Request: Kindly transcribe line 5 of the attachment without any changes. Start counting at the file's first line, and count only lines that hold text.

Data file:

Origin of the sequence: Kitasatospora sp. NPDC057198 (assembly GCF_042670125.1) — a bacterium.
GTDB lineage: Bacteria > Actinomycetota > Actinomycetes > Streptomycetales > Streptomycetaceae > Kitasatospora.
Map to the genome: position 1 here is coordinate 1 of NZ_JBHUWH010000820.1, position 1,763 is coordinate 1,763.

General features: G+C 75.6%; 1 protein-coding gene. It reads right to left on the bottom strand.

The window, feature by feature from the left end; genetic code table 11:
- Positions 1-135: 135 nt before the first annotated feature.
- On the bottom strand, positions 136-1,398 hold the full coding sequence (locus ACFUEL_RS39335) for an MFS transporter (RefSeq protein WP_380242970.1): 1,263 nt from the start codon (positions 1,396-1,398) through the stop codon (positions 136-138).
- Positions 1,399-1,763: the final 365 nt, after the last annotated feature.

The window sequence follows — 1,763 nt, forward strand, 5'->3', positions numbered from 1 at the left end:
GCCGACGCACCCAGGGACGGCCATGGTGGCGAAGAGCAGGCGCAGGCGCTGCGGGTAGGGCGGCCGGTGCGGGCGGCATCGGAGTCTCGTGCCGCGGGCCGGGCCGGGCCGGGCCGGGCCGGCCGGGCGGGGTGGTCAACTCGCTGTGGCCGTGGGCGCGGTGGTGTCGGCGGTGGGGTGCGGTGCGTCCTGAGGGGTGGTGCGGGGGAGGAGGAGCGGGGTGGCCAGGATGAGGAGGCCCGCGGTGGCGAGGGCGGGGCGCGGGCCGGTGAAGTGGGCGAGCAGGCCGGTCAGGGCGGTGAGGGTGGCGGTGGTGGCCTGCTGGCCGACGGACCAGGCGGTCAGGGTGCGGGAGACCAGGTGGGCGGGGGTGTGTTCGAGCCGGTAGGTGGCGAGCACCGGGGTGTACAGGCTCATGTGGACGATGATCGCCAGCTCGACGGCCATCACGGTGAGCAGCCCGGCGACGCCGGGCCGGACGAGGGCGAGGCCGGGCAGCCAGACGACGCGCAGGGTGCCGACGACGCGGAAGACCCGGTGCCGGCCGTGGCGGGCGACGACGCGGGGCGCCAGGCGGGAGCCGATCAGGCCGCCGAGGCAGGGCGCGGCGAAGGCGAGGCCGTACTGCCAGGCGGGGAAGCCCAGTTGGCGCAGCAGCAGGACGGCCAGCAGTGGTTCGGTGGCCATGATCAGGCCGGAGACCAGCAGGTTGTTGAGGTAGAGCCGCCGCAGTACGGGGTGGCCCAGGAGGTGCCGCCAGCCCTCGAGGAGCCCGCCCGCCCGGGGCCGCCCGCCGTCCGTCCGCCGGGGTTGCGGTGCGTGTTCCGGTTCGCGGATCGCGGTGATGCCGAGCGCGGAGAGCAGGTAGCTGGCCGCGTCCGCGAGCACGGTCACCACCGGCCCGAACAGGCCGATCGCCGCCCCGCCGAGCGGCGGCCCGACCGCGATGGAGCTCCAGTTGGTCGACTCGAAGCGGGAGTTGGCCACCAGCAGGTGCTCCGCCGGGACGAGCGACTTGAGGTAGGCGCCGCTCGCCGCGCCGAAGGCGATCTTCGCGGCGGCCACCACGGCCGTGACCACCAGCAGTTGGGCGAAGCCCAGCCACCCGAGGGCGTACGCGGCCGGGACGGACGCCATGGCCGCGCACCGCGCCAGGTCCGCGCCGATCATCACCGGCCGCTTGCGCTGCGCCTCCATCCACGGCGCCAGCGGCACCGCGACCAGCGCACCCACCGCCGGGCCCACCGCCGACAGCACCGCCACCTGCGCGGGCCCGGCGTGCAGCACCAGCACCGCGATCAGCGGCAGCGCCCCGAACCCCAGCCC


The window, feature by feature from the left end; genetic code table 11: